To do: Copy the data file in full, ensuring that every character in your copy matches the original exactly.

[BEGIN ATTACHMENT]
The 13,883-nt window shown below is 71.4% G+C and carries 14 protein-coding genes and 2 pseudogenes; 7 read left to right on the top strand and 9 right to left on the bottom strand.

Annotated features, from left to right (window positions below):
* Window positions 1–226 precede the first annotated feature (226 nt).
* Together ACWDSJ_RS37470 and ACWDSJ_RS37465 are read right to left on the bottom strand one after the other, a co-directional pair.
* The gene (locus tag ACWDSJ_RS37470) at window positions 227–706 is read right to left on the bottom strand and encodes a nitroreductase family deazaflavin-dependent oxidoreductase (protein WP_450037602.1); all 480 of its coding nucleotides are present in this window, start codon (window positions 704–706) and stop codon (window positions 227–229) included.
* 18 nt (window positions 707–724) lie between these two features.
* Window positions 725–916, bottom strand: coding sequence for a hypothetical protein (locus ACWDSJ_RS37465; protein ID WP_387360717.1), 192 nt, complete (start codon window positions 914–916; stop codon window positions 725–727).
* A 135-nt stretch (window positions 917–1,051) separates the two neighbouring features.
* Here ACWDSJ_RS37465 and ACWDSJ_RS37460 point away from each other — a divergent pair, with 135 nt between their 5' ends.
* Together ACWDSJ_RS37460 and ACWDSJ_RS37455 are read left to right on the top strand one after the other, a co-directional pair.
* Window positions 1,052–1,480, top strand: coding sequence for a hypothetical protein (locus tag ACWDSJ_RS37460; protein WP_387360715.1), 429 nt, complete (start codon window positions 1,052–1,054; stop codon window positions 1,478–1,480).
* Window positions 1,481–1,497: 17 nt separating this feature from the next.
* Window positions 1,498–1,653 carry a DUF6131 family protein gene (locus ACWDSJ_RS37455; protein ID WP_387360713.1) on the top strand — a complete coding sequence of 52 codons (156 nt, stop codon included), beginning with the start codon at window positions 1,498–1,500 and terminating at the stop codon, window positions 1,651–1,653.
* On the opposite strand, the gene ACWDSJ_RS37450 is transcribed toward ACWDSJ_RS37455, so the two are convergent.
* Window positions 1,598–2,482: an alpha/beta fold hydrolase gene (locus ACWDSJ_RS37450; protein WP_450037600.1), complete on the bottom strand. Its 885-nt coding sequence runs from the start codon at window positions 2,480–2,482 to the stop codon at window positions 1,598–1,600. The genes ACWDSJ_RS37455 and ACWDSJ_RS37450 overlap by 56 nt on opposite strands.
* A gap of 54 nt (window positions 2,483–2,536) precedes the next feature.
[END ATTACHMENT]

The 13,883-nt window shown below is 71.4% G+C and carries 14 protein-coding genes and 2 pseudogenes; 7 read left to right on the top strand and 9 right to left on the bottom strand.

Annotated features, from left to right (window positions below):
* Window positions 1–226 precede the first annotated feature (226 nt).
* Together ACWDSJ_RS37470 and ACWDSJ_RS37465 are read right to left on the bottom strand one after the other, a co-directional pair.
* The gene (locus tag ACWDSJ_RS37470) at window positions 227–706 is read right to left on the bottom strand and encodes a nitroreductase family deazaflavin-dependent oxidoreductase (protein WP_450037602.1); all 480 of its coding nucleotides are present in this window, start codon (window positions 704–706) and stop codon (window positions 227–229) included.
* 18 nt (window positions 707–724) lie between these two features.
* Window positions 725–916, bottom strand: coding sequence for a hypothetical protein (locus ACWDSJ_RS37465; protein ID WP_387360717.1), 192 nt, complete (start codon window positions 914–916; stop codon window positions 725–727).
* A 135-nt stretch (window positions 917–1,051) separates the two neighbouring features.
* Here ACWDSJ_RS37465 and ACWDSJ_RS37460 point away from each other — a divergent pair, with 135 nt between their 5' ends.
* Together ACWDSJ_RS37460 and ACWDSJ_RS37455 are read left to right on the top strand one after the other, a co-directional pair.
* Window positions 1,052–1,480, top strand: coding sequence for a hypothetical protein (locus tag ACWDSJ_RS37460; protein WP_387360715.1), 429 nt, complete (start codon window positions 1,052–1,054; stop codon window positions 1,478–1,480).
* Window positions 1,481–1,497: 17 nt separating this feature from the next.
* Window positions 1,498–1,653 carry a DUF6131 family protein gene (locus ACWDSJ_RS37455; protein ID WP_387360713.1) on the top strand — a complete coding sequence of 52 codons (156 nt, stop codon included), beginning with the start codon at window positions 1,498–1,500 and terminating at the stop codon, window positions 1,651–1,653.
* On the opposite strand, the gene ACWDSJ_RS37450 is transcribed toward ACWDSJ_RS37455, so the two are convergent.
* Window positions 1,598–2,482: an alpha/beta fold hydrolase gene (locus ACWDSJ_RS37450; protein WP_450037600.1), complete on the bottom strand. Its 885-nt coding sequence runs from the start codon at window positions 2,480–2,482 to the stop codon at window positions 1,598–1,600. The genes ACWDSJ_RS37455 and ACWDSJ_RS37450 overlap by 56 nt on opposite strands.
* A gap of 54 nt (window positions 2,483–2,536) precedes the next feature.